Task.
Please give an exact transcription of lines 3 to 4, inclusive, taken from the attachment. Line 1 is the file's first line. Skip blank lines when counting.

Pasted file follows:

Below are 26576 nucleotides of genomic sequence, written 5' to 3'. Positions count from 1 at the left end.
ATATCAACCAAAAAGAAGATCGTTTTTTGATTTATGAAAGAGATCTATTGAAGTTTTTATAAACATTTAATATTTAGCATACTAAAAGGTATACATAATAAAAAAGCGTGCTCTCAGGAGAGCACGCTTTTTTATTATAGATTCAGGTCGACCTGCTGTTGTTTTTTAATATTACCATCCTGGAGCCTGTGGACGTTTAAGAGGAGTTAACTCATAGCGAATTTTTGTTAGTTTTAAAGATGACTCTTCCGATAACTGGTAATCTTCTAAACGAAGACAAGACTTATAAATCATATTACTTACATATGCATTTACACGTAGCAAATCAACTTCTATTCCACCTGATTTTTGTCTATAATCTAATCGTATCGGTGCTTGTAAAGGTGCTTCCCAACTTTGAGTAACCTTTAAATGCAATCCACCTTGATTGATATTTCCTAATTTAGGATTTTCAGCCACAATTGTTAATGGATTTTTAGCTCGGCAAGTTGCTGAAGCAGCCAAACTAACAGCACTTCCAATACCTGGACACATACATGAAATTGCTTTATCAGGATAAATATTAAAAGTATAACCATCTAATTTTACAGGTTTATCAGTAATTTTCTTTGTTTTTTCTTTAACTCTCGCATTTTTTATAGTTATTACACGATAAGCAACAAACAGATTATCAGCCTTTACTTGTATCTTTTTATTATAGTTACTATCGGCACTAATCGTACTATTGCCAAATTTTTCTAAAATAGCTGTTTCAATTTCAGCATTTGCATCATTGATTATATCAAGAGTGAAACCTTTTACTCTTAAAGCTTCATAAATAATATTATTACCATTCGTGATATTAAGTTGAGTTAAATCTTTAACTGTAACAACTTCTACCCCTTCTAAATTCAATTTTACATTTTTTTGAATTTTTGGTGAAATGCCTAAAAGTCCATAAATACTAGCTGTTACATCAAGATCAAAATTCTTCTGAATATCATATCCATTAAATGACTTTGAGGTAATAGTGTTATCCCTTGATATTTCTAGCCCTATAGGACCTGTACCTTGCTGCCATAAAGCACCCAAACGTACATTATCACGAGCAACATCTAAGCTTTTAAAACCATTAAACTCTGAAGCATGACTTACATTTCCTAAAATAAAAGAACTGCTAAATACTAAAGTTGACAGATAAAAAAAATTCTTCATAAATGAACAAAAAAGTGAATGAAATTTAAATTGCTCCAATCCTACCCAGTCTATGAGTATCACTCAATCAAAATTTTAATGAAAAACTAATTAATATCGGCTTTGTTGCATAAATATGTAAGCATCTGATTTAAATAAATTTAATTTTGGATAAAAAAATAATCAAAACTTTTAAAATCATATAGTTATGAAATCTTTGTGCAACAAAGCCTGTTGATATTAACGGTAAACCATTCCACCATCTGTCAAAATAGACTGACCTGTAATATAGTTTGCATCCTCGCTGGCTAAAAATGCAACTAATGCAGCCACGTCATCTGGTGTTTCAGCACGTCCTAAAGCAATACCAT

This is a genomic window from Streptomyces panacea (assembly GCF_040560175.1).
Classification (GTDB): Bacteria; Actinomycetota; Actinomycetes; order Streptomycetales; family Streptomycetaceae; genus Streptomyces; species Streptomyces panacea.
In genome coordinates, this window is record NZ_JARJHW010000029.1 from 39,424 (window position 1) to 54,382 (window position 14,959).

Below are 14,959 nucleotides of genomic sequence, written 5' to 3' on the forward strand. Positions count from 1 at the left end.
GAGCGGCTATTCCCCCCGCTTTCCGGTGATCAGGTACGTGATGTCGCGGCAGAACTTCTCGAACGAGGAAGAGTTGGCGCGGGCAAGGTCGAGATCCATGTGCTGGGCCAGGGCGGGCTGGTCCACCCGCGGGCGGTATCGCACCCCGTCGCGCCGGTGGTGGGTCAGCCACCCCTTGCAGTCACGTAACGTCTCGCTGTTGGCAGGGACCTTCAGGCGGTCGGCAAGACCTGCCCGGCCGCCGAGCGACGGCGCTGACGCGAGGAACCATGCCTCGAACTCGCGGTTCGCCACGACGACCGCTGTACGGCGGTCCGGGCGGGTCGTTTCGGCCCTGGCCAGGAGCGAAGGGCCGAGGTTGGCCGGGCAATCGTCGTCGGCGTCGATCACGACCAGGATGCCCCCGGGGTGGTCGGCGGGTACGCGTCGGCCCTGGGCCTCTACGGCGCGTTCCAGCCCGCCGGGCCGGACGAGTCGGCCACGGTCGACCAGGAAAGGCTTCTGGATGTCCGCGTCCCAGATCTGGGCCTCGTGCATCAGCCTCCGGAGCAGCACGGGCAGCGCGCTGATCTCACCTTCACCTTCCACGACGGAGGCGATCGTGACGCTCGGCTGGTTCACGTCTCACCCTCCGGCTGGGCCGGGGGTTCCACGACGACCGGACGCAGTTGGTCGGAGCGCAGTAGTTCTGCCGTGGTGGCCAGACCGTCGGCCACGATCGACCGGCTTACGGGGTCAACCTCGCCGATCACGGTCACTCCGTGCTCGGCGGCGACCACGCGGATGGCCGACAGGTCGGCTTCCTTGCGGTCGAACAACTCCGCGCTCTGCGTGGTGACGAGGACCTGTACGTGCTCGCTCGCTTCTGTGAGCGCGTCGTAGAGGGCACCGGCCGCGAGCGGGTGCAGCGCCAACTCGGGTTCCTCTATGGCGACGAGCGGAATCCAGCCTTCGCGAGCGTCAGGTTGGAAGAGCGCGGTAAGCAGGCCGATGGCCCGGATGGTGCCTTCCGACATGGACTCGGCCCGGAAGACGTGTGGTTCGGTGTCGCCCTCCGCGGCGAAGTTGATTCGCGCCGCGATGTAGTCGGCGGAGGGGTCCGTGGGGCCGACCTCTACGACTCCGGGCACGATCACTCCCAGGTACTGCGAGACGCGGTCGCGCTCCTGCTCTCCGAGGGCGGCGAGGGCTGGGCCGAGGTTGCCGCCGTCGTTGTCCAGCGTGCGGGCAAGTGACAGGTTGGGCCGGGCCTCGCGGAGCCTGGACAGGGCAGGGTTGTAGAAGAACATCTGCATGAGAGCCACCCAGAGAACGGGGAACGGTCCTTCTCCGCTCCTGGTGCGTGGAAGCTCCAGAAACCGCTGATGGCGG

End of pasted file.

This is a genomic window from Streptomyces panacea (assembly GCF_040560175.1).
Classification (GTDB): Bacteria; Actinomycetota; Actinomycetes; order Streptomycetales; family Streptomycetaceae; genus Streptomyces; species Streptomyces panacea.